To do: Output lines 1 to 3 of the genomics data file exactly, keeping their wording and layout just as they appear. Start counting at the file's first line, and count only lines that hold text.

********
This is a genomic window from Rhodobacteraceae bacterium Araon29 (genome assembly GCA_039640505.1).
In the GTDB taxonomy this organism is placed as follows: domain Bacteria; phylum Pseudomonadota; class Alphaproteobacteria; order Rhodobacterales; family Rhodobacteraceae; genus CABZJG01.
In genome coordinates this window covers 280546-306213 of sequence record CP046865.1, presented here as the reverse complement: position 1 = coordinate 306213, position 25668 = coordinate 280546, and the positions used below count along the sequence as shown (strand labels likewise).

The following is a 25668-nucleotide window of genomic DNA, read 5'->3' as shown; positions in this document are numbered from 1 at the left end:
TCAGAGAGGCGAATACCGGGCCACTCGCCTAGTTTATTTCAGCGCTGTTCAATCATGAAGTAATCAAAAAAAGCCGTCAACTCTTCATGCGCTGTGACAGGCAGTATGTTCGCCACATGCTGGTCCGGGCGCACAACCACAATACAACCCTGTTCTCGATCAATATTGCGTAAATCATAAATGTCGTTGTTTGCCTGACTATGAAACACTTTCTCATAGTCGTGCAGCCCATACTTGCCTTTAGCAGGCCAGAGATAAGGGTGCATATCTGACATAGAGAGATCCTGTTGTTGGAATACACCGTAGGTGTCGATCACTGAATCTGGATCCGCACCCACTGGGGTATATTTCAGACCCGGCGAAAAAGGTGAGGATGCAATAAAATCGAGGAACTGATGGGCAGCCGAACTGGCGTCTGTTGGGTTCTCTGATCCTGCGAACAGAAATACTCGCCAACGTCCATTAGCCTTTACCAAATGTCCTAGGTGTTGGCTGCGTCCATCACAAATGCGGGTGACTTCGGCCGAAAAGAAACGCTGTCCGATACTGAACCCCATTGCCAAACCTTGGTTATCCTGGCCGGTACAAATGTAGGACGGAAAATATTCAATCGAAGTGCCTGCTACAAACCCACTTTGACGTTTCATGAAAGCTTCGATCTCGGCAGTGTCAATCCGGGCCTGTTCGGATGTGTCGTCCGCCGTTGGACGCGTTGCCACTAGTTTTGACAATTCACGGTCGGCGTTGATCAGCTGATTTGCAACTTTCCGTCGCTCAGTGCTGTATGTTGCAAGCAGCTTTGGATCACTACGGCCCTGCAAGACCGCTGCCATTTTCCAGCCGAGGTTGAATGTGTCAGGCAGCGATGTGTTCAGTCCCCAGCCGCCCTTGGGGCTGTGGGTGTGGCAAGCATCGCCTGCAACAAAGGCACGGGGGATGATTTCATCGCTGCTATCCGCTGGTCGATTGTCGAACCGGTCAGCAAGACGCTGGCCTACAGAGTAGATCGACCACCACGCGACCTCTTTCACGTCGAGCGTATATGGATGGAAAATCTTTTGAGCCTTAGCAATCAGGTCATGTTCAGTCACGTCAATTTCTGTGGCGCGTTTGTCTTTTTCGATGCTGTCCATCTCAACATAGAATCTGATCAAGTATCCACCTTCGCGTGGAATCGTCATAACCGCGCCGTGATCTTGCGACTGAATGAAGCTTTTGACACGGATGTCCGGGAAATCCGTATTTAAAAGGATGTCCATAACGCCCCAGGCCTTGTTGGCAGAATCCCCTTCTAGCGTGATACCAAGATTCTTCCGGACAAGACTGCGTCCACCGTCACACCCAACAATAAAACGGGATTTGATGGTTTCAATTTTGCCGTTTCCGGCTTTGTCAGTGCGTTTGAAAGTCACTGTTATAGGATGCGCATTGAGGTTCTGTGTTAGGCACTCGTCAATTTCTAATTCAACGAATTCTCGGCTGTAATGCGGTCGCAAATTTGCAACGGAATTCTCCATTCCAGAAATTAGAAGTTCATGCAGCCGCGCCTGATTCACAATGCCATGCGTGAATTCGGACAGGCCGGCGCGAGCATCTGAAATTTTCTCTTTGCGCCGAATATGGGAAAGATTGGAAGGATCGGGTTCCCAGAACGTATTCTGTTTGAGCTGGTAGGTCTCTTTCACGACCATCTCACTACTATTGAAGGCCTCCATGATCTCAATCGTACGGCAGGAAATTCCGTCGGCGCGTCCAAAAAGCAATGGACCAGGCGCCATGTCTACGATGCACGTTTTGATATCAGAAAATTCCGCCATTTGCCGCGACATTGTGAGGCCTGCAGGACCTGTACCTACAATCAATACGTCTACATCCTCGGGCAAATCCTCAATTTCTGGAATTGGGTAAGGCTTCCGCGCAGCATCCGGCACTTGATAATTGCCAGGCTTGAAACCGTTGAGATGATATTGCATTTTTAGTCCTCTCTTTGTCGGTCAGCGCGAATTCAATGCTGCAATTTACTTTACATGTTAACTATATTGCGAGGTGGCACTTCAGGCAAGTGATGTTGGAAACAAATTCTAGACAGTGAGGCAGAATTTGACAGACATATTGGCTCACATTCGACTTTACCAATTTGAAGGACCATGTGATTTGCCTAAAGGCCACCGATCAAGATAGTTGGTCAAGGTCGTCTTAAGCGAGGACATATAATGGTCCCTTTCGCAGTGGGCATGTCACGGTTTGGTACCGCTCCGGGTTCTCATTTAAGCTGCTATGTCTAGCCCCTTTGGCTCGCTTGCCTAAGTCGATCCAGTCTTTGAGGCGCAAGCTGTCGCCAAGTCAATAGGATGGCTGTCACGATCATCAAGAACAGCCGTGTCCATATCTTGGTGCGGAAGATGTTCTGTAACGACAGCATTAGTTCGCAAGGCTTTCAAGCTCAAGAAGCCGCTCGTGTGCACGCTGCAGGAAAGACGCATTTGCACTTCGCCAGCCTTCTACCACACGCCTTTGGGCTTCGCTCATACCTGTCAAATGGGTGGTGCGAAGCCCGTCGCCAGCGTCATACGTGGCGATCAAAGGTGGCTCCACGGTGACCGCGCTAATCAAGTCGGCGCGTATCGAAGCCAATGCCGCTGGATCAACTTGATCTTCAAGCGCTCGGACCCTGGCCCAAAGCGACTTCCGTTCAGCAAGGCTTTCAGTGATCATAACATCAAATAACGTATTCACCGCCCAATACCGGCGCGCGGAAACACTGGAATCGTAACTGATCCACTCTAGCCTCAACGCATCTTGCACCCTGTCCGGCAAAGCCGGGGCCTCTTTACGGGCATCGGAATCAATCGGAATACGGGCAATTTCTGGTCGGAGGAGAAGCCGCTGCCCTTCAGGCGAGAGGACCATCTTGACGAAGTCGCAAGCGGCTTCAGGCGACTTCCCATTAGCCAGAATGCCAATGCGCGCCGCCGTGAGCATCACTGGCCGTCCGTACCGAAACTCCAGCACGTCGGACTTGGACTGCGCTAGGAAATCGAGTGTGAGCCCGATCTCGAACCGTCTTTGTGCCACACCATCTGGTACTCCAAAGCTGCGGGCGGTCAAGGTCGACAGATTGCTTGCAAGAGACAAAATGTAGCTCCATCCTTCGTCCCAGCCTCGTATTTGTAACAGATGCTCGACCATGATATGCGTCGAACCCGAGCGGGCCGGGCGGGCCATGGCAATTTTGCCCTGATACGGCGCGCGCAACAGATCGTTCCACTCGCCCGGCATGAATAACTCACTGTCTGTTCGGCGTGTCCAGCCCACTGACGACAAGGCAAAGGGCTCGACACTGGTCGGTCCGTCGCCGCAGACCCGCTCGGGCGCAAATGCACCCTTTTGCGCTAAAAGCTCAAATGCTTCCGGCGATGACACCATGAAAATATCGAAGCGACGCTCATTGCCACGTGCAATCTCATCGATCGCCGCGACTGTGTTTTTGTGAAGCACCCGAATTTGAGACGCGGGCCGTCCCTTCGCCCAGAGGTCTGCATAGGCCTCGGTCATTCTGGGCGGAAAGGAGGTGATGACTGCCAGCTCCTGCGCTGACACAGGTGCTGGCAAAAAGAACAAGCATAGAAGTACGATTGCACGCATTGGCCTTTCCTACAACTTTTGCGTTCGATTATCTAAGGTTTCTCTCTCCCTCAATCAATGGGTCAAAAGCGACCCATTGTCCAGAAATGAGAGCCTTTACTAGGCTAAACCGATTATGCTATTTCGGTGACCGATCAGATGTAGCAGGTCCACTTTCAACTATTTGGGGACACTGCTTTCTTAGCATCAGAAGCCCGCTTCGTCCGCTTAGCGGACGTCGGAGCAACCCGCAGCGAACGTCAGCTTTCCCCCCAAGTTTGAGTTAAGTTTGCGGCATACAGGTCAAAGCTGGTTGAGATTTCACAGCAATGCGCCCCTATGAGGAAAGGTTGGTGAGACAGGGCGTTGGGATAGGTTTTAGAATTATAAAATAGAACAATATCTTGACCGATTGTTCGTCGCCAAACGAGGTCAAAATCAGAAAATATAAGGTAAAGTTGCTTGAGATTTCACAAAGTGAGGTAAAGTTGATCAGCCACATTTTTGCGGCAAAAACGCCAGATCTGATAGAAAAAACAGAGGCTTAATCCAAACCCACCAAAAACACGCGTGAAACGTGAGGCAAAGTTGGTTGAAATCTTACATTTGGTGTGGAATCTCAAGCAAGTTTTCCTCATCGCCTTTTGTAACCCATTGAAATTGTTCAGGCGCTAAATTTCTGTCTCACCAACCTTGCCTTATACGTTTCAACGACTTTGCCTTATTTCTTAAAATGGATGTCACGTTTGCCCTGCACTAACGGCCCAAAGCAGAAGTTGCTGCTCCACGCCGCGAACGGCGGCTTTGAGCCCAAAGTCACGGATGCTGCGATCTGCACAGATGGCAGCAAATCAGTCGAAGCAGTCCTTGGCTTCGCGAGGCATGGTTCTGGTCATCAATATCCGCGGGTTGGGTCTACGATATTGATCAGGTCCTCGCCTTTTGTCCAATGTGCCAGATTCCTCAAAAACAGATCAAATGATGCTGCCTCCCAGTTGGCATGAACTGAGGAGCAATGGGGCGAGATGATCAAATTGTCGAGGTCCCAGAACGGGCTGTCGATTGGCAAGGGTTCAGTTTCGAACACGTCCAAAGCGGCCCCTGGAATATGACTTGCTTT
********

This is a genomic window from Rhodobacteraceae bacterium Araon29 (genome assembly GCA_039640505.1).
In the GTDB taxonomy this organism is placed as follows: domain Bacteria; phylum Pseudomonadota; class Alphaproteobacteria; order Rhodobacterales; family Rhodobacteraceae; genus CABZJG01.
In genome coordinates this window covers 280546-306213 of sequence record CP046865.1, presented here as the reverse complement: position 1 = coordinate 306213, position 25668 = coordinate 280546, and the positions used below count along the sequence as shown (strand labels likewise).